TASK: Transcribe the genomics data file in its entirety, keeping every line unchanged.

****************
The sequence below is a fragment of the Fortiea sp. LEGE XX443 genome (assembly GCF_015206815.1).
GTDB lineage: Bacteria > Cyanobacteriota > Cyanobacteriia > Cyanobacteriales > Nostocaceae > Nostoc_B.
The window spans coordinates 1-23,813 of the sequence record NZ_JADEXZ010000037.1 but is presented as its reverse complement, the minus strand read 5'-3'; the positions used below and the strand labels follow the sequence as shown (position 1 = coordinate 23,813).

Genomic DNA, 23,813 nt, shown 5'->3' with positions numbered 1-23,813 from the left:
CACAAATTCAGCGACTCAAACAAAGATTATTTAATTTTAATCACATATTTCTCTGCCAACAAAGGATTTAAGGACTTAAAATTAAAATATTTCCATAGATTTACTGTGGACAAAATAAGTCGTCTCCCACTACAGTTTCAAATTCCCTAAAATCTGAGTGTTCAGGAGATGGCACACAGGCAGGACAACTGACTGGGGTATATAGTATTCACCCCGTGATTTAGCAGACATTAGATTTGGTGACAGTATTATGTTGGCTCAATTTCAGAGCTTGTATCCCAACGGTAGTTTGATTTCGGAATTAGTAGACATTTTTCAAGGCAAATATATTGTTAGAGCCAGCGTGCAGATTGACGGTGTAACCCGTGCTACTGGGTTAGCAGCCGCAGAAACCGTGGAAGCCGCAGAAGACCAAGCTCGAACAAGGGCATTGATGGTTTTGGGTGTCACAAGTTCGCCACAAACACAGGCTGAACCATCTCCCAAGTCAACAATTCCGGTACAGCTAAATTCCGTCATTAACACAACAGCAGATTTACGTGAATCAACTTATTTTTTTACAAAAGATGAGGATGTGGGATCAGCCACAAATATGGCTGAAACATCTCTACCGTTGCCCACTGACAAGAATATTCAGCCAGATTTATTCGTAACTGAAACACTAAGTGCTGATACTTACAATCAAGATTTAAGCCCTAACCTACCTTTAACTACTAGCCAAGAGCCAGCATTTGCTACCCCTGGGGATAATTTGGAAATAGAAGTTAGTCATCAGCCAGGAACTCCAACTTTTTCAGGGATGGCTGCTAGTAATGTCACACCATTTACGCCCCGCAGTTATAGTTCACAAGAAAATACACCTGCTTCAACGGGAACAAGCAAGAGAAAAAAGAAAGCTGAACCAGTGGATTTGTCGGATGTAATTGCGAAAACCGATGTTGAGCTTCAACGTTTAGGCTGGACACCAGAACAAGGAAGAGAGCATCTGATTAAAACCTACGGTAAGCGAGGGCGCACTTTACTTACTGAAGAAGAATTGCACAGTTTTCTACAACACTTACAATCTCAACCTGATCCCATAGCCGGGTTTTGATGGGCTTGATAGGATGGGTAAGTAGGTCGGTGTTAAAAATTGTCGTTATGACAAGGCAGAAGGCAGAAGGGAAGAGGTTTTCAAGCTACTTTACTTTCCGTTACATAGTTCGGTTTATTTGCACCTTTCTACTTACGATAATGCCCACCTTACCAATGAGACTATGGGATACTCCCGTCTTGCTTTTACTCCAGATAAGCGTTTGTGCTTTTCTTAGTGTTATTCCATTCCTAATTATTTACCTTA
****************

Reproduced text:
The sequence below is a fragment of the Fortiea sp. LEGE XX443 genome (assembly GCF_015206815.1).
GTDB lineage: Bacteria > Cyanobacteriota > Cyanobacteriia > Cyanobacteriales > Nostocaceae > Nostoc_B.
The window spans coordinates 1-23,813 of the sequence record NZ_JADEXZ010000037.1 but is presented as its reverse complement, the minus strand read 5'-3'; the positions used below and the strand labels follow the sequence as shown (position 1 = coordinate 23,813).

Genomic DNA, 23,813 nt, shown 5'->3' with positions numbered 1-23,813 from the left:
CACAAATTCAGCGACTCAAACAAAGATTATTTAATTTTAATCACATATTTCTCTGCCAACAAAGGATTTAAGGACTTAAAATTAAAATATTTCCATAGATTTACTGTGGACAAAATAAGTCGTCTCCCACTACAGTTTCAAATTCCCTAAAATCTGAGTGTTCAGGAGATGGCACACAGGCAGGACAACTGACTGGGGTATATAGTATTCACCCCGTGATTTAGCAGACATTAGATTTGGTGACAGTATTATGTTGGCTCAATTTCAGAGCTTGTATCCCAACGGTAGTTTGATTTCGGAATTAGTAGACATTTTTCAAGGCAAATATATTGTTAGAGCCAGCGTGCAGATTGACGGTGTAACCCGTGCTACTGGGTTAGCAGCCGCAGAAACCGTGGAAGCCGCAGAAGACCAAGCTCGAACAAGGGCATTGATGGTTTTGGGTGTCACAAGTTCGCCACAAACACAGGCTGAACCATCTCCCAAGTCAACAATTCCGGTACAGCTAAATTCCGTCATTAACACAACAGCAGATTTACGTGAATCAACTTATTTTTTTACAAAAGATGAGGATGTGGGATCAGCCACAAATATGGCTGAAACATCTCTACCGTTGCCCACTGACAAGAATATTCAGCCAGATTTATTCGTAACTGAAACACTAAGTGCTGATACTTACAATCAAGATTTAAGCCCTAACCTACCTTTAACTACTAGCCAAGAGCCAGCATTTGCTACCCCTGGGGATAATTTGGAAATAGAAGTTAGTCATCAGCCAGGAACTCCAACTTTTTCAGGGATGGCTGCTAGTAATGTCACACCATTTACGCCCCGCAGTTATAGTTCACAAGAAAATACACCTGCTTCAACGGGAACAAGCAAGAGAAAAAAGAAAGCTGAACCAGTGGATTTGTCGGATGTAATTGCGAAAACCGATGTTGAGCTTCAACGTTTAGGCTGGACACCAGAACAAGGAAGAGAGCATCTGATTAAAACCTACGGTAAGCGAGGGCGCACTTTACTTACTGAAGAAGAATTGCACAGTTTTCTACAACACTTACAATCTCAACCTGATCCCATAGCCGGGTTTTGATGGGCTTGATAGGATGGGTAAGTAGGTCGGTGTTAAAAATTGTCGTTATGACAAGGCAGAAGGCAGAAGGGAAGAGGTTTTCAAGCTACTTTACTTTCCGTTACATAGTTCGGTTTATTTGCACCTTTCTACTTACGATAATGCCCACCTTACCAATGAGACTATGGGATACTCCCGTCTTGCTTTTACTCCAGATAAGCGTTTGTGCTTTTCTTAGTGTTATTCCATTCCTAATTATTTACCTTA